Over the past few months, there have been two movies that have gotten considerable hype for having a white cis-gendered male play a character from a different subordinated group. In this case, I am referring to Jared Leto who plays Rayon, a transgender woman, in Dallas Buyers Club and Johnny Depp who plays Tonto, a Native American from the Comanche tribe, in Disney’s The Lone Ranger. Both men have been the center of many debates questioning the reasoning behind their being cast in those roles. deppAs I have discussed in previous posts, there is absolutely an overrepresentation of whiteness in the media, particularly of white men. Many people are thus outraged that these two roles, designed to honor and bring forward stories that are not typically seen in Hollywood, were given to the very men that we as a society are used to seeing.

Johnny Depp as Tonto in The Lone Ranger.

Johnny Depp as Tonto in The Lone Ranger.

I do not think it is fair to place all of the blame on these two actors, Depp and Leto have proved themselves to be successful at what they do. However, it does call into question why actors and actresses who do represent these subordinated identities are not being asked to play a specific role, why they are not being sought out and being chosen by casting directors.

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This can similarly be seen within television shows and movies at large within the disabled communities- Degrassi’s Jimmy, Glee’s Artie. By having this character be played by communities who do not share the same identities, it is lowering representation.

Overall, there continues to be arguments for both sides in all of these cases. For instance, Comanche Chairman Wallace Coffey, an elected official for the Comache people, while said that he would love to see someone who identities as Native on the big screen, also stated, “This is just the beginning, is my thinking. It opens the doors for more creative visions with regard to Native Americans in the future….” However, others, including Adrienne Keene, author of the blog Native Appropriations, stated, “You guys, I’m pissed off. Like for real. I had a teensy-tiny bit of hope that this wouldn’t be another othering-stereotype-filled-horror, but clearly I was so wrong.”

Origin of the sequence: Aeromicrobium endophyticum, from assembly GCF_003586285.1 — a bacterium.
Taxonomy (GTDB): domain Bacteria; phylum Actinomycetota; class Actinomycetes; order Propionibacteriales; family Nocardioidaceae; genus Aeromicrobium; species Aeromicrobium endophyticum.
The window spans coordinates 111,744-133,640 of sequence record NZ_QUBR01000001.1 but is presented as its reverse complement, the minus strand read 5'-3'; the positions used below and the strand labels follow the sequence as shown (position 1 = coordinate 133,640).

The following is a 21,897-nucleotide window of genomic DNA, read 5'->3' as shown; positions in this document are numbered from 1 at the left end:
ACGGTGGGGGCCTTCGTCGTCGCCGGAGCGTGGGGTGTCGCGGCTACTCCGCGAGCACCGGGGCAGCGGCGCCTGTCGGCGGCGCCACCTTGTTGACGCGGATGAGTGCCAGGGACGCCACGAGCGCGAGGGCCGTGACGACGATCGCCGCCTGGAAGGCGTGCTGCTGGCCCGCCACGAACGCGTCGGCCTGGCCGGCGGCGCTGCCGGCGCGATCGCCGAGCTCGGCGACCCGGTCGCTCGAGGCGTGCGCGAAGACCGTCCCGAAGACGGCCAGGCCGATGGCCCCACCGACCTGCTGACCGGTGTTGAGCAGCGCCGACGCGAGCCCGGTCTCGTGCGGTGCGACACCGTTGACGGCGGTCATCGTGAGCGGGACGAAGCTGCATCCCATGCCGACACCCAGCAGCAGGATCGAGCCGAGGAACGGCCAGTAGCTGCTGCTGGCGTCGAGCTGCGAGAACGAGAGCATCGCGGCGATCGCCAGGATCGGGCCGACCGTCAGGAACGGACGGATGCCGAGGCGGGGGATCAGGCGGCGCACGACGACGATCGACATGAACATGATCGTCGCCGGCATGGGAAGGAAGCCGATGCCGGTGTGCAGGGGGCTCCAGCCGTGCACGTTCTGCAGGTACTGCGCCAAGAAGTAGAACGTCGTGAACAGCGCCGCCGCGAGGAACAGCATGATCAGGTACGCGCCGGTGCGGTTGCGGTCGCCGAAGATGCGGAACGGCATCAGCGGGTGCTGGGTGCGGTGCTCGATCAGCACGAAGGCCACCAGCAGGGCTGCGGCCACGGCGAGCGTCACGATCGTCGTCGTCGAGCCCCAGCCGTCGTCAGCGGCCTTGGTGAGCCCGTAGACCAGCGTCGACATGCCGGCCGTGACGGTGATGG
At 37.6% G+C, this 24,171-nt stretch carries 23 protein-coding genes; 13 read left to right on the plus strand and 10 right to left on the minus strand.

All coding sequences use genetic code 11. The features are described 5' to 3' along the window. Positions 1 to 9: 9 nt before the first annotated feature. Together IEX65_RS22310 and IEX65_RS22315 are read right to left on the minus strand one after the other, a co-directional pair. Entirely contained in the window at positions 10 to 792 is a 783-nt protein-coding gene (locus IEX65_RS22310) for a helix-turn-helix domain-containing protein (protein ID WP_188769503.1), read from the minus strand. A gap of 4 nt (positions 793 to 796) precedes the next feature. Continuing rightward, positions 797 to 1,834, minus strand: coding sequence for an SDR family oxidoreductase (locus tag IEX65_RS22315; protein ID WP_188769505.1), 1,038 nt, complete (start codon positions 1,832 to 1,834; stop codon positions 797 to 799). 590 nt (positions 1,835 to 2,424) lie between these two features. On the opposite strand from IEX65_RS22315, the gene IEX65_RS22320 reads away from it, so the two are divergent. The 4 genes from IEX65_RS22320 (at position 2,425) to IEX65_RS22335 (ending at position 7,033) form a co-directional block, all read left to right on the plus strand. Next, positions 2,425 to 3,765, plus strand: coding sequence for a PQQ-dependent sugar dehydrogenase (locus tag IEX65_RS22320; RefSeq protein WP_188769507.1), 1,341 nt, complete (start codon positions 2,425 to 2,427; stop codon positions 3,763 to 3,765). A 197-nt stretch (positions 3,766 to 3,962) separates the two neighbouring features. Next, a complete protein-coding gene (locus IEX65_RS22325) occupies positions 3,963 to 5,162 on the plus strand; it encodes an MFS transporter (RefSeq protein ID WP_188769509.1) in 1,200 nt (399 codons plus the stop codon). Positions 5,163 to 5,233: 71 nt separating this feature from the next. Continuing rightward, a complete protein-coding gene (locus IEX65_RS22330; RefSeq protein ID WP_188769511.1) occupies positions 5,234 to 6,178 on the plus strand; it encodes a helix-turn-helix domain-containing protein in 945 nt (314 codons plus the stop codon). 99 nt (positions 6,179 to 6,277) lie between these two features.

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The cast of television show, Glee.

 

I believe that there are many things to say in terms of representation in the media, and while I believe that those actors who were chosen to play Rayon in Dallas Buyers Club, Tonto in The Lone Ranger, Jimmy in Degrassi, Artie in Glee, and still dozens more of characters did not do a bad job in their portrayals, I do not know if I believe they fully play up those characters to their justice. I believe that it would make much more of an impact to have a woman who identifies as trans* play the role or Rayon on the trans* community, to have someone Native play Tonto, etc., As I said, it isn’t as though those selected weren’t good, but it’s yet another way of hiding a subordinated group and not allowing those who identify on a daily basis to be visible. We are, in part, erasing the true stories and struggles that the characters are meant to portray.